It’s been a heavy couple of weeks in Jackson Hole, Wyoming. On top of a global pandemic, two young men were killed in avalanche accidents on Wednesday, April 1, and Friday, April 3. It has now been confirmed that both victims did not have their avalanche transceivers turned on at the time they were caught and buried by avalanches.
On Thursday, April 3, Teton County Coroner Brent Blue identified the victim of Wednesday’s avalanche on Taylor Mountain as 28-year-old snowboarder Trace Jordan Carrillo, of Dubois, WY. Trace graduated from the University of Utah in 2016 and worked as an intern for Utah Avalanche Center for a period of time.
Carillo’s partner lost sight of him after the avalanche was triggered and she was unable to locate him with a transceiver after he was buried. She skied out to the parking area to alert SAR via a borrowed cell phone. Searchers came back with a rescue dog and found Carillo’s body under 2 feet of snow on Thursday, April 2. They discovered that his avalanche beacon was in the ‘off’ position at the time of his burial.
Due to continued avalanche danger in the area, a helicopter was deployed to bomb the mountain and clear a path for rescuers who located Carillo’s body the next day.
“This is a tragedy. My heart goes out to his friends and family,” Teton County Search & Rescue Supervisor Cody Lockhart said.
According to the Bridger-Teton Avalanche Center, the crown of the avalanche that killed Carillo was up to three feet at its deepest point, also adding that three other avalanches were triggered in the southern Teton Range the same day. Avalanche danger was rated as MODERATE at the time of his death.
Then, tragedy struck again on Friday. According to the Bonneville County Sheriff’s Office, Victor Idaho resident and legendary professional snowmobiler, Rob Kincaid, 46, was killed in an avalanche on Friday afternoon near Palisades Peak, Idaho, in the Teton Mountain range. His body was recovered by search and rescue teams 2.5 hours later. Kincaid left behind a wife and two children.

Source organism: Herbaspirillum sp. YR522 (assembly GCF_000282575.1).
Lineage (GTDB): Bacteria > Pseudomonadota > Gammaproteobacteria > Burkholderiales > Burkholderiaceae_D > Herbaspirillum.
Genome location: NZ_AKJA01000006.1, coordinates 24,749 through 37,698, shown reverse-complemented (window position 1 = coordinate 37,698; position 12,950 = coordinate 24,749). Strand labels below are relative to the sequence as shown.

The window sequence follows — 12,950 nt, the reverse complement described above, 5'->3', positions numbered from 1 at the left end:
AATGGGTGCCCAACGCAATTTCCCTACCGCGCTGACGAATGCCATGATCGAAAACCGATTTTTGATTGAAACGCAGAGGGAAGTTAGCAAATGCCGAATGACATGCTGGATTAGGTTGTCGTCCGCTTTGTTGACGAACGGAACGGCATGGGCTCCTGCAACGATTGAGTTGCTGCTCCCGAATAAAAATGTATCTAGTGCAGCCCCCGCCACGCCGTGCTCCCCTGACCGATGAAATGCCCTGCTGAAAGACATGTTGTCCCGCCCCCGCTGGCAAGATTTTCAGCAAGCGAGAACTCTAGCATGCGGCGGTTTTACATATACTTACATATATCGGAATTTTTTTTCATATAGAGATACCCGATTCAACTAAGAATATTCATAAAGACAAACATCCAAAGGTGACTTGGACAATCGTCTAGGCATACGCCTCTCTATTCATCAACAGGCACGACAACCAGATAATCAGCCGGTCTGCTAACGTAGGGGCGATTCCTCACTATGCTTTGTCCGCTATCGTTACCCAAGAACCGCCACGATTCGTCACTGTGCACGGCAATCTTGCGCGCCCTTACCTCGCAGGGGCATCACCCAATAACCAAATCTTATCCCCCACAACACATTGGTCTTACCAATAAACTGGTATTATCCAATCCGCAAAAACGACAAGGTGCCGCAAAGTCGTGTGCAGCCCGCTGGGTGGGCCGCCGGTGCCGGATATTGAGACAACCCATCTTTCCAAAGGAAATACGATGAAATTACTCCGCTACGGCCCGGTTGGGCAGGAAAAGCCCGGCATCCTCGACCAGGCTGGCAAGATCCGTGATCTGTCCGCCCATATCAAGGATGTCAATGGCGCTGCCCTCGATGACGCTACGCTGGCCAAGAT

After finding Kincaid’s body 2.5 hours later, search and rescue discovered that his avalanche transceiver had not been turned on.
“It was determined that Kincaid was wearing an avalanche beacon but it was not activated at the time of the avalanche. It’s unclear at this time why the beacon was not activated.”
– Bonneville County, ID Sheriff’s Office, 4/4/20
Had both Kindcaid and Carillo’s avalanche transceivers been on, they may have survived these avalanches.
Please remember to do a beacon check with all of your backcountry partners before entering the backcountry every single time. Having a transmitting avalanche beacon can raise your chance of survival by 50% if you are caught in an avalanche. With proper knowledge of how to use your avalanche beacon and how to perform an avalanche rescue, that chance of survival can be even higher — or lower, if you don’t.
An excellent resource for proper avalanche rescue technique can be found at backcountryaccess.com.
If you must recreate in the backcountry during the Coronavirus crisis, please follow these guidelines: